Persistent lameness or stiffness
There are many reasons your dog may start to experience lameness, especially if they are getting older. However, the development of pain, stiffness, lameness, or swelling in the leg may indicate that your dog has developed bone cancer.
Difficulty breathing, urinating, or defecating
Other areas where a tumor could cause pressure and negatively impact your dog's quality of life include the respiratory system, urinary system, or near the end of the digestive system. This may present as difficulty going to the bathroom when either urinating or defecating, or you may notice your dog struggling to breathe.
How can I tell if my dog has cancer?
One of the most important ways to identify an abnormality in your dog is to become familiar with what is normal for their body. Veterinarians recommend performing a complete body examination weekly to every other week that will allow you to identify any lumps, skin abnormalities, or changes in muscle mass or weight that could indicate illness. You may incorporate this with a brushing or grooming session. Make it fun for you and your pet. New masses may indicate an infection or abscess; a benign growth, such as a fatty lipoma or cyst; or a malignant tumor, such as a mast cell tumor. Some masses may represent enlarged lymph nodes.
Take note of your dog's urination and stool habits. Take notice if your dog stops drinking for 24 hours or loses interest in food for 48 hours or more.
In addition to checking your dog at home, you should also prioritize regular preventative health care. This includes annual or twice-yearly checkups and bloodwork depending on the dog's age and health, dental examinations, cleanings, etc. This will increase the likelihood of any disease being caught early.
Confirming a cancer diagnosis in dogs
Your veterinarian will recommend specific diagnostic tests or procedures based on your dog's symptoms. Often, the first procedures recommended include bloodwork to evaluate organ function and cell counts and X-rays or ultrasound to look for abnormal organ size, bone lesions, or tumors within organs. To evaluate a lump or enlarged lymph node, your veterinarian may recommend a needle aspirate, which suctions cells out with a syringe, or a tissue biopsy, which removes a small piece of tissue. These procedures are completed under sedation or anesthesia.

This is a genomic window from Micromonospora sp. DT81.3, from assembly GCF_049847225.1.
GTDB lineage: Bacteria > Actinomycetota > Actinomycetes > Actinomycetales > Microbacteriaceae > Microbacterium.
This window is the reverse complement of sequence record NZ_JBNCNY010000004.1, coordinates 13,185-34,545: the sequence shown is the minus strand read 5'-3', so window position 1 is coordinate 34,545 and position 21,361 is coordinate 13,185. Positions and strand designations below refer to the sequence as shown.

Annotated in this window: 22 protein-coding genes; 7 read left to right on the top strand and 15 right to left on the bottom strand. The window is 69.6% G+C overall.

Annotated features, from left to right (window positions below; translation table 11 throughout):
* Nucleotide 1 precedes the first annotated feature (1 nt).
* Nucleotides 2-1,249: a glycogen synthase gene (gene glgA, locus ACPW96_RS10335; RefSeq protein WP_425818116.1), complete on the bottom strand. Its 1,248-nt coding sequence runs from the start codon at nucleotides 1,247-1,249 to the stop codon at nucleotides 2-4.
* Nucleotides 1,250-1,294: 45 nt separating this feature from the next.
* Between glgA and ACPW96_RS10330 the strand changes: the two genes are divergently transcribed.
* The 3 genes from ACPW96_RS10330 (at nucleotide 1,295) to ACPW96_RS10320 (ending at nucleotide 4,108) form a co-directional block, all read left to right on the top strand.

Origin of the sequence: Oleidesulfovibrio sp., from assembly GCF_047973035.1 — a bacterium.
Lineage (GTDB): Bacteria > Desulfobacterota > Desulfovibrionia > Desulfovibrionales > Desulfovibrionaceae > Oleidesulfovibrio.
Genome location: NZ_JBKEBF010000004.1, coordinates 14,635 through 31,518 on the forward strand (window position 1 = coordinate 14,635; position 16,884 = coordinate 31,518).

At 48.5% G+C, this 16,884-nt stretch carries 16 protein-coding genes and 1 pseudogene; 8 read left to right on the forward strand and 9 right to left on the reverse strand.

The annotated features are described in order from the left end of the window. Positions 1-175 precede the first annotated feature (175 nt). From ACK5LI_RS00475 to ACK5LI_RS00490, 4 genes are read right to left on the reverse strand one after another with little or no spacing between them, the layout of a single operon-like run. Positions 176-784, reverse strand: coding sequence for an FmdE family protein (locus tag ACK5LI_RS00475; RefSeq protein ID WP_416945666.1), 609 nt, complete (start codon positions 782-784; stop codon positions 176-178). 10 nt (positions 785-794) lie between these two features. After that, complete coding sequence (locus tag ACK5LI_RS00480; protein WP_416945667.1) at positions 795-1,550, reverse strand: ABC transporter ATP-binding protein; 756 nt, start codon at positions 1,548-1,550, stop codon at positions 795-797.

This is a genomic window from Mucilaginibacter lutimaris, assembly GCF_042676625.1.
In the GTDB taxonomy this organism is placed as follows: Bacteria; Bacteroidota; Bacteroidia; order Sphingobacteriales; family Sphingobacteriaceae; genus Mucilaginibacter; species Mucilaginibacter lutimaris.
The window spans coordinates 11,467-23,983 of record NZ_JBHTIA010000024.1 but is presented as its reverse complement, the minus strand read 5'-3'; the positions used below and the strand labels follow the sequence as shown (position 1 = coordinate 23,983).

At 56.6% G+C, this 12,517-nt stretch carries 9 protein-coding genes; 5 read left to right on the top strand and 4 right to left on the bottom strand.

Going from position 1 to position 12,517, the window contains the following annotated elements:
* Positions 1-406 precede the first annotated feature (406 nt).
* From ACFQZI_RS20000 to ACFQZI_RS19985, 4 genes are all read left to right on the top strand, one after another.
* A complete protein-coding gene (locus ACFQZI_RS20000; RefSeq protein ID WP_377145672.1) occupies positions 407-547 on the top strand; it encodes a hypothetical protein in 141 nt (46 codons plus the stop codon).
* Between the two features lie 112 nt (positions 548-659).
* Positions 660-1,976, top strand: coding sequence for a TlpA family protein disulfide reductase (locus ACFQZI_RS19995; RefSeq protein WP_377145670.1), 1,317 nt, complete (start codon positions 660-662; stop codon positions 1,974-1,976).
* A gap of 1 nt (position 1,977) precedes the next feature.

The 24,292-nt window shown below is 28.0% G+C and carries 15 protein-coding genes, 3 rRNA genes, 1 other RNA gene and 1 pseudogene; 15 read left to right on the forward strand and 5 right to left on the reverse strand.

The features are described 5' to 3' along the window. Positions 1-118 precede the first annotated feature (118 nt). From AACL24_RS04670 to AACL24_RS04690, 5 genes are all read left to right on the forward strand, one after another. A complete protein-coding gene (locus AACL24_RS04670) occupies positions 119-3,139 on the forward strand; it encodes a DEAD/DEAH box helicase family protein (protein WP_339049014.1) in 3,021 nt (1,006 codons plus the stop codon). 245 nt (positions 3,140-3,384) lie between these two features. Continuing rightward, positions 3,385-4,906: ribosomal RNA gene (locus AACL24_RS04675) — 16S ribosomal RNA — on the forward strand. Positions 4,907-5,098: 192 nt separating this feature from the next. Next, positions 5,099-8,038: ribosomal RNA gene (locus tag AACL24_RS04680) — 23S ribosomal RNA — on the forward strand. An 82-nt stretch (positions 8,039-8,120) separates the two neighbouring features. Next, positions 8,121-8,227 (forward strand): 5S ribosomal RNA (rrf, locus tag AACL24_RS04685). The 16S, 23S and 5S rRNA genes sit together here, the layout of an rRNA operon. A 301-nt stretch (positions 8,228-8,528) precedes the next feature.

A CT scan or MRI may be recommended in cases of internal disease or to evaluate areas of the body, such as the brain or nasal cavity, that cannot be easily seen with other tests. The results of these tests will allow your veterinarian to make a diagnosis, suggest treatment options such as surgery, and tell you more about your dog's prognosis.
Are there ways to prevent cancer in dogs?
No guaranteed solution will eliminate your dog's risk of cancer, but there are steps that you can take to help lower the risk. When you adopt a dog, research the common cancers that may affect their breed or breeds, and talk to your veterinarian about any potential genetic testing that may be available. Feed your dog a high-quality and well-balanced diet and work physical activity into their daily routine. Some studies suggest that being overweight can increase your dog's risk of some types of cancer.
When possible, create a healthy environment free from exposure to unnecessary risks, such as toxic chemicals like pesticides or cigarette smoke. Limit the time that your dog spends outdoors in direct sunlight, particularly if they have light-colored, thin, short fur. Spaying and neutering your dog after they have reached sexual maturity will also help to eliminate the risk of cancers, like mammary cancer, uterine cancer, testicular cancer, or prostate cancer.
The bottom line
Dogs experience many of the same cancer risks faced by humans, but they can't tell us when something is wrong. As a dog owner, you should watch out for the possible warning signs of cancer, such as abnormal growths; wounds that don't heal; or difficulty carrying out daily activities, like eating, exercising, and going to the bathroom. If you notice any reason to be concerned, contact your DVM. They can run tests to assess whether your dog has cancer or if these signs reveal another medical condition. You can help to reduce your dog's risk by focusing on improving your dog's health by managing their weight, feeding them a high-quality diet, exercising them regularly, and avoiding environmental risk factors. Early detection will give your dog their best chance of survival.